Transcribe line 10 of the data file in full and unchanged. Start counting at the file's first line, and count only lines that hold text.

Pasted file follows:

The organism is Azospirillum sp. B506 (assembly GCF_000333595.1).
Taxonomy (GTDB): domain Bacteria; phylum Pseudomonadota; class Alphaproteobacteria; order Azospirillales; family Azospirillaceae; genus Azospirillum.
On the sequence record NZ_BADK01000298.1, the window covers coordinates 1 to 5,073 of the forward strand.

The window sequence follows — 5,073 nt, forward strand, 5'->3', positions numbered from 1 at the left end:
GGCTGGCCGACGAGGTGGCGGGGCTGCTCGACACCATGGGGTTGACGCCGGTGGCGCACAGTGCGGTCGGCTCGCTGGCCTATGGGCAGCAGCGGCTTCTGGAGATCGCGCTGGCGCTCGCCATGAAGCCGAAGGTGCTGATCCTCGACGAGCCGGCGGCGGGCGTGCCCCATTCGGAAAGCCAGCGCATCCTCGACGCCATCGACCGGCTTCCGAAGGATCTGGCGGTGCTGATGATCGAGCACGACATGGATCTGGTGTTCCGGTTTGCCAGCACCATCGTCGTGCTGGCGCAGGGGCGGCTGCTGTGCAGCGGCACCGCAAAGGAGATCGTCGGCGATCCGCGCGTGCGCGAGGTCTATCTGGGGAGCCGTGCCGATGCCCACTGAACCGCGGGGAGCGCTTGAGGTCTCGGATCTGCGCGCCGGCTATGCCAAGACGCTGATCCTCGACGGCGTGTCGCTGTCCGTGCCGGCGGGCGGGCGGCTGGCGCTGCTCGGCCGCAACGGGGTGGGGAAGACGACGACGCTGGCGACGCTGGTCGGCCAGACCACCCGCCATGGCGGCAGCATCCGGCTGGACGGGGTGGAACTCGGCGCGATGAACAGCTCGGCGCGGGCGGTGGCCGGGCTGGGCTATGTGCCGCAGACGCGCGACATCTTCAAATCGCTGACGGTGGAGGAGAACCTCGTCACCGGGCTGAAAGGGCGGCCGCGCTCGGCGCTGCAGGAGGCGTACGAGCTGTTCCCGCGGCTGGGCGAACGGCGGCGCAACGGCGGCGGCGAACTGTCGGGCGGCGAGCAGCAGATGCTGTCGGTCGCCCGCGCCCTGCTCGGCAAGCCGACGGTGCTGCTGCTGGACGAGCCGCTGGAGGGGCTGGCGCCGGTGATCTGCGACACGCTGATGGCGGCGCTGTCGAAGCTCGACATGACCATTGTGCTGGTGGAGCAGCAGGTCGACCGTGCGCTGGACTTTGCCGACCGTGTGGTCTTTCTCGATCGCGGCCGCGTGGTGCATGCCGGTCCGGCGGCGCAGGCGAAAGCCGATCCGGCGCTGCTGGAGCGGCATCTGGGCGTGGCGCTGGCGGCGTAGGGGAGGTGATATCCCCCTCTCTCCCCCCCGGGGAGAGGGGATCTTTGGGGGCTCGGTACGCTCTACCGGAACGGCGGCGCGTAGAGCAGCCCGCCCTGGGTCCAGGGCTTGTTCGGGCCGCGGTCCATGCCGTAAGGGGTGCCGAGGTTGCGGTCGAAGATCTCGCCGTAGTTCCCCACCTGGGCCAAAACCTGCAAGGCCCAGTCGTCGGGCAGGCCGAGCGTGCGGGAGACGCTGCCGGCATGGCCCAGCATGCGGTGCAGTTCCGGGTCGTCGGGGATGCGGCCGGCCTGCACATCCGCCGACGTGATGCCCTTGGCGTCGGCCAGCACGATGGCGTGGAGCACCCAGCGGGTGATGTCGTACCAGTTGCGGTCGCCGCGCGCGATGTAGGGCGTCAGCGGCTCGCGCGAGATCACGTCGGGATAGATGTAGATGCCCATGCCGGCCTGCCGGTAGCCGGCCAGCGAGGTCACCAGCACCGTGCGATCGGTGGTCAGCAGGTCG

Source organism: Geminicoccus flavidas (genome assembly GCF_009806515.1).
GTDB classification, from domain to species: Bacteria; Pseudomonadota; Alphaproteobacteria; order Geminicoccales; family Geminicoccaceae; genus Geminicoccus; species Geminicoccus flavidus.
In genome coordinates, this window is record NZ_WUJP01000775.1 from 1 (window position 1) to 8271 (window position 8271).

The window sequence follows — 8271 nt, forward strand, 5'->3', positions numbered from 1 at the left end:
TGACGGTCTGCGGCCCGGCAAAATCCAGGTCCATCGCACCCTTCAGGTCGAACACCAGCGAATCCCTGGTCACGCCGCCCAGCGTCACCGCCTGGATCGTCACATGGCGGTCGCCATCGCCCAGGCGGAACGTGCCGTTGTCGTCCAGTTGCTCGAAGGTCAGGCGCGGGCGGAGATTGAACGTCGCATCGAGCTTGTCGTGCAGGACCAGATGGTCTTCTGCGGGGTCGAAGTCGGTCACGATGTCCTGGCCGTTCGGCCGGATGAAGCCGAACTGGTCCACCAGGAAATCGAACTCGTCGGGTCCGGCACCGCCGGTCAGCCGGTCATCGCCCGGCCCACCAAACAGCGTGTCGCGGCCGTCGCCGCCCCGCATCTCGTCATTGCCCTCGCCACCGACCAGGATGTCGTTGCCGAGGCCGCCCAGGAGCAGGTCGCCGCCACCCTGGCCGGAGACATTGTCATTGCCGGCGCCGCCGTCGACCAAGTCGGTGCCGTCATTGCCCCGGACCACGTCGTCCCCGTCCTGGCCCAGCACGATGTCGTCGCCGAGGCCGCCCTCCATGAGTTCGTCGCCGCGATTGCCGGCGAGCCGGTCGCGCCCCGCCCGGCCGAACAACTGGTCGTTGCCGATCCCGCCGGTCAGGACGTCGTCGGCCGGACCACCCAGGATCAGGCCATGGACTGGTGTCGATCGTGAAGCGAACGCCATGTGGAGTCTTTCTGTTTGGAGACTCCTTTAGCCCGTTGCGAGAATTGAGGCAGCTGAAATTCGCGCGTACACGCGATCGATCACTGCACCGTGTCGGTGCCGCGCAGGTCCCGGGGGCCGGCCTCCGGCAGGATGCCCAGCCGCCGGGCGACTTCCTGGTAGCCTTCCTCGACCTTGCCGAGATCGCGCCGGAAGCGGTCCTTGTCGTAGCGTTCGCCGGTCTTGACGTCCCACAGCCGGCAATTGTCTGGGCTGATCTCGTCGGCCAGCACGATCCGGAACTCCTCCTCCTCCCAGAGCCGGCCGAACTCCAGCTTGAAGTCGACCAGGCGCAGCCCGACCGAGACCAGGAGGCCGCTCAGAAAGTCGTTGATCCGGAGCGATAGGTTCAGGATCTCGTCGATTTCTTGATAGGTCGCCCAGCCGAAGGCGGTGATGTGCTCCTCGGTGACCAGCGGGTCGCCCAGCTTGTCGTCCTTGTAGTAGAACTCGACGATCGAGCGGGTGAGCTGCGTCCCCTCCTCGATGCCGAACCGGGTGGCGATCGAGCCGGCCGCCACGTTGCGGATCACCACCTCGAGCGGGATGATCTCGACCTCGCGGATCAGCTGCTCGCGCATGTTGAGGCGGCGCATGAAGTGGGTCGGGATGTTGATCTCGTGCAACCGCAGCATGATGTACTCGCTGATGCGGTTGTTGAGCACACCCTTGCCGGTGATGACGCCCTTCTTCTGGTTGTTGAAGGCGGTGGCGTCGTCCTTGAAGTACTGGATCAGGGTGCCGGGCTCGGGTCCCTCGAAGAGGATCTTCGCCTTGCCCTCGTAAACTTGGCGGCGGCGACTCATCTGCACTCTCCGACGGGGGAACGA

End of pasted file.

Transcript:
TGACGGTCTGCGGCCCGGCAAAATCCAGGTCCATCGCACCCTTCAGGTCGAACACCAGCGAATCCCTGGTCACGCCGCCCAGCGTCACCGCCTGGATCGTCACATGGCGGTCGCCATCGCCCAGGCGGAACGTGCCGTTGTCGTCCAGTTGCTCGAAGGTCAGGCGCGGGCGGAGATTGAACGTCGCATCGAGCTTGTCGTGCAGGACCAGATGGTCTTCTGCGGGGTCGAAGTCGGTCACGATGTCCTGGCCGTTCGGCCGGATGAAGCCGAACTGGTCCACCAGGAAATCGAACTCGTCGGGTCCGGCACCGCCGGTCAGCCGGTCATCGCCCGGCCCACCAAACAGCGTGTCGCGGCCGTCGCCGCCCCGCATCTCGTCATTGCCCTCGCCACCGACCAGGATGTCGTTGCCGAGGCCGCCCAGGAGCAGGTCGCCGCCACCCTGGCCGGAGACATTGTCATTGCCGGCGCCGCCGTCGACCAAGTCGGTGCCGTCATTGCCCCGGACCACGTCGTCCCCGTCCTGGCCCAGCACGATGTCGTCGCCGAGGCCGCCCTCCATGAGTTCGTCGCCGCGATTGCCGGCGAGCCGGTCGCGCCCCGCCCGGCCGAACAACTGGTCGTTGCCGATCCCGCCGGTCAGGACGTCGTCGGCCGGACCACCCAGGATCAGGCCATGGACTGGTGTCGATCGTGAAGCGAACGCCATGTGGAGTCTTTCTGTTTGGAGACTCCTTTAGCCCGTTGCGAGAATTGAGGCAGCTGAAATTCGCGCGTACACGCGATCGATCACTGCACCGTGTCGGTGCCGCGCAGGTCCCGGGGGCCGGCCTCCGGCAGGATGCCCAGCCGCCGGGCGACTTCCTGGTAGCCTTCCTCGACCTTGCCGAGATCGCGCCGGAAGCGGTCCTTGTCGTAGCGTTCGCCGGTCTTGACGTCCCACAGCCGGCAATTGTCTGGGCTGATCTCGTCGGCCAGCACGATCCGGAACTCCTCCTCCTCCCAGAGCCGGCCGAACTCCAGCTTGAAGTCGACCAGGCGCAGCCCGACCGAGACCAGGAGGCCGCTCAGAAAGTCGTTGATCCGGAGCGATAGGTTCAGGATCTCGTCGATTTCTTGATAGGTCGCCCAGCCGAAGGCGGTGATGTGCTCCTCGGTGACCAGCGGGTCGCCCAGCTTGTCGTCCTTGTAGTAGAACTCGACGATCGAGCGGGTGAGCTGCGTCCCCTCCTCGATGCCGAACCGGGTGGCGATCGAGCCGGCCGCCACGTTGCGGATCACCACCTCGAGCGGGATGATCTCGACCTCGCGGATCAGCTGCTCGCGCATGTTGAGGCGGCGCATGAAGTGGGTCGGGATGTTGATCTCGTGCAACCGCAGCATGATGTACTCGCTGATGCGGTTGTTGAGCACACCCTTGCCGGTGATGACGCCCTTCTTCTGGTTGTTGAAGGCGGTGGCGTCGTCCTTGAAGTACTGGATCAGGGTGCCGGGCTCGGGTCCCTCGAAGAGGATCTTCGCCTTGCCCTCGTAAACTTGGCGGCGGCGACTCATCTGCACTCTCCGACGGGGGAACGA